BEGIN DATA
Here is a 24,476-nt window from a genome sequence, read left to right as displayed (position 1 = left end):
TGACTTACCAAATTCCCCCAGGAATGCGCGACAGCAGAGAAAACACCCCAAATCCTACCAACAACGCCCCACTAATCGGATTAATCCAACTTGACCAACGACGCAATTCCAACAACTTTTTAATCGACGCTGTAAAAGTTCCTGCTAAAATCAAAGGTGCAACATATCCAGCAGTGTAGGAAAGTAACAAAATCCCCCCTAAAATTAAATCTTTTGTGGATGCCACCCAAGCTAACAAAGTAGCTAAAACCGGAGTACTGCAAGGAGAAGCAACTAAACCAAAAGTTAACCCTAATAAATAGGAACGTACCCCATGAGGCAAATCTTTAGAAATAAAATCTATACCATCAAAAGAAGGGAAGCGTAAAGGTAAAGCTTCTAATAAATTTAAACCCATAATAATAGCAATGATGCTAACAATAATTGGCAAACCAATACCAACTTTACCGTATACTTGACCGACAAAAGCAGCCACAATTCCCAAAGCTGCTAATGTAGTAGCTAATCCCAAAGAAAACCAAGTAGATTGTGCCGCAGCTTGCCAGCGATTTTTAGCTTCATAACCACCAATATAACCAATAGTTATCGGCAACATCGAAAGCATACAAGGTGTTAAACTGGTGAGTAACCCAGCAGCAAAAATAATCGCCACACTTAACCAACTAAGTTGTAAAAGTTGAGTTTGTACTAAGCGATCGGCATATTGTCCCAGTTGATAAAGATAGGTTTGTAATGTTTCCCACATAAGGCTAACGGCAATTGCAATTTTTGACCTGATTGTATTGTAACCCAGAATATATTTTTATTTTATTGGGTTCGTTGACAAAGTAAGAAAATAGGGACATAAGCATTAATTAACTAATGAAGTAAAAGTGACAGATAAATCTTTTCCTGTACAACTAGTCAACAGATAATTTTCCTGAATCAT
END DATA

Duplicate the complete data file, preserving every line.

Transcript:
Here is a 24,476-nt window from a genome sequence, read left to right as displayed (position 1 = left end):
TGACTTACCAAATTCCCCCAGGAATGCGCGACAGCAGAGAAAACACCCCAAATCCTACCAACAACGCCCCACTAATCGGATTAATCCAACTTGACCAACGACGCAATTCCAACAACTTTTTAATCGACGCTGTAAAAGTTCCTGCTAAAATCAAAGGTGCAACATATCCAGCAGTGTAGGAAAGTAACAAAATCCCCCCTAAAATTAAATCTTTTGTGGATGCCACCCAAGCTAACAAAGTAGCTAAAACCGGAGTACTGCAAGGAGAAGCAACTAAACCAAAAGTTAACCCTAATAAATAGGAACGTACCCCATGAGGCAAATCTTTAGAAATAAAATCTATACCATCAAAAGAAGGGAAGCGTAAAGGTAAAGCTTCTAATAAATTTAAACCCATAATAATAGCAATGATGCTAACAATAATTGGCAAACCAATACCAACTTTACCGTATACTTGACCGACAAAAGCAGCCACAATTCCCAAAGCTGCTAATGTAGTAGCTAATCCCAAAGAAAACCAAGTAGATTGTGCCGCAGCTTGCCAGCGATTTTTAGCTTCATAACCACCAATATAACCAATAGTTATCGGCAACATCGAAAGCATACAAGGTGTTAAACTGGTGAGTAACCCAGCAGCAAAAATAATCGCCACACTTAACCAACTAAGTTGTAAAAGTTGAGTTTGTACTAAGCGATCGGCATATTGTCCCAGTTGATAAAGATAGGTTTGTAATGTTTCCCACATAAGGCTAACGGCAATTGCAATTTTTGACCTGATTGTATTGTAACCCAGAATATATTTTTATTTTATTGGGTTCGTTGACAAAGTAAGAAAATAGGGACATAAGCATTAATTAACTAATGAAGTAAAAGTGACAGATAAATCTTTTCCTGTACAACTAGTCAACAGATAATTTTCCTGAATCAT